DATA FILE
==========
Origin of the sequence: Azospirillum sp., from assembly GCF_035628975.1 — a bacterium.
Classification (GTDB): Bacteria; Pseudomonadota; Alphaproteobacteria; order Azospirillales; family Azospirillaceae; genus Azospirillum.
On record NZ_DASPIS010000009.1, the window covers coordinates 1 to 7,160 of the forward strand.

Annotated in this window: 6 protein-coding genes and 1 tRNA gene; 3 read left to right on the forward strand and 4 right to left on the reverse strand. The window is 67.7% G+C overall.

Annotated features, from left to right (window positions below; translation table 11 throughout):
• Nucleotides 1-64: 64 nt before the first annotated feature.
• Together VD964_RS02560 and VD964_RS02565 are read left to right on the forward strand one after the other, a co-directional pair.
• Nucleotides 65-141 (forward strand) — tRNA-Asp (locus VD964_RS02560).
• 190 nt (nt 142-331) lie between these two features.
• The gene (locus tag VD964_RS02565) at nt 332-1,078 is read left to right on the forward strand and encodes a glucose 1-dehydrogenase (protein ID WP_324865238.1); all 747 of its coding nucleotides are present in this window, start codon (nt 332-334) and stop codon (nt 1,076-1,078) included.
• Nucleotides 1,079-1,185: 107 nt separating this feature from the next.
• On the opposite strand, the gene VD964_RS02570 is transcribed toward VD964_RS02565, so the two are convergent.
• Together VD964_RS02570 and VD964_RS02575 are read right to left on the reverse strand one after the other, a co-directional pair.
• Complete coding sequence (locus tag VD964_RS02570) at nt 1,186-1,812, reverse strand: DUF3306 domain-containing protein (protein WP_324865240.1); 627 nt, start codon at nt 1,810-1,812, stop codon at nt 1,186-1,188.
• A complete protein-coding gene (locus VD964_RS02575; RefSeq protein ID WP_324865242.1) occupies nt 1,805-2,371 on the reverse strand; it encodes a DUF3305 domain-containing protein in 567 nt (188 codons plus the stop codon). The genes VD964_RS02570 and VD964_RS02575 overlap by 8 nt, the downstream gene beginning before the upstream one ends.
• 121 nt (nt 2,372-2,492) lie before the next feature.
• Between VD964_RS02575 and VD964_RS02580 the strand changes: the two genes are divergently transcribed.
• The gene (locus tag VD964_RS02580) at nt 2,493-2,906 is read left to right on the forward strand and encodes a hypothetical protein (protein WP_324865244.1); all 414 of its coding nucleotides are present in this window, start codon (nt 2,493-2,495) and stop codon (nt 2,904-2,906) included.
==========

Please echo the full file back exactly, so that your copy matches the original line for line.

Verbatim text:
Origin of the sequence: Azospirillum sp., from assembly GCF_035628975.1 — a bacterium.
Classification (GTDB): Bacteria; Pseudomonadota; Alphaproteobacteria; order Azospirillales; family Azospirillaceae; genus Azospirillum.
On record NZ_DASPIS010000009.1, the window covers coordinates 1 to 7,160 of the forward strand.

Annotated in this window: 6 protein-coding genes and 1 tRNA gene; 3 read left to right on the forward strand and 4 right to left on the reverse strand. The window is 67.7% G+C overall.

Annotated features, from left to right (window positions below; translation table 11 throughout):
• Nucleotides 1-64: 64 nt before the first annotated feature.
• Together VD964_RS02560 and VD964_RS02565 are read left to right on the forward strand one after the other, a co-directional pair.
• Nucleotides 65-141 (forward strand) — tRNA-Asp (locus VD964_RS02560).
• 190 nt (nt 142-331) lie between these two features.
• The gene (locus tag VD964_RS02565) at nt 332-1,078 is read left to right on the forward strand and encodes a glucose 1-dehydrogenase (protein ID WP_324865238.1); all 747 of its coding nucleotides are present in this window, start codon (nt 332-334) and stop codon (nt 1,076-1,078) included.
• Nucleotides 1,079-1,185: 107 nt separating this feature from the next.
• On the opposite strand, the gene VD964_RS02570 is transcribed toward VD964_RS02565, so the two are convergent.
• Together VD964_RS02570 and VD964_RS02575 are read right to left on the reverse strand one after the other, a co-directional pair.
• Complete coding sequence (locus tag VD964_RS02570) at nt 1,186-1,812, reverse strand: DUF3306 domain-containing protein (protein WP_324865240.1); 627 nt, start codon at nt 1,810-1,812, stop codon at nt 1,186-1,188.
• A complete protein-coding gene (locus VD964_RS02575; RefSeq protein ID WP_324865242.1) occupies nt 1,805-2,371 on the reverse strand; it encodes a DUF3305 domain-containing protein in 567 nt (188 codons plus the stop codon). The genes VD964_RS02570 and VD964_RS02575 overlap by 8 nt, the downstream gene beginning before the upstream one ends.
• 121 nt (nt 2,372-2,492) lie before the next feature.
• Between VD964_RS02575 and VD964_RS02580 the strand changes: the two genes are divergently transcribed.
• The gene (locus tag VD964_RS02580) at nt 2,493-2,906 is read left to right on the forward strand and encodes a hypothetical protein (protein WP_324865244.1); all 414 of its coding nucleotides are present in this window, start codon (nt 2,493-2,495) and stop codon (nt 2,904-2,906) included.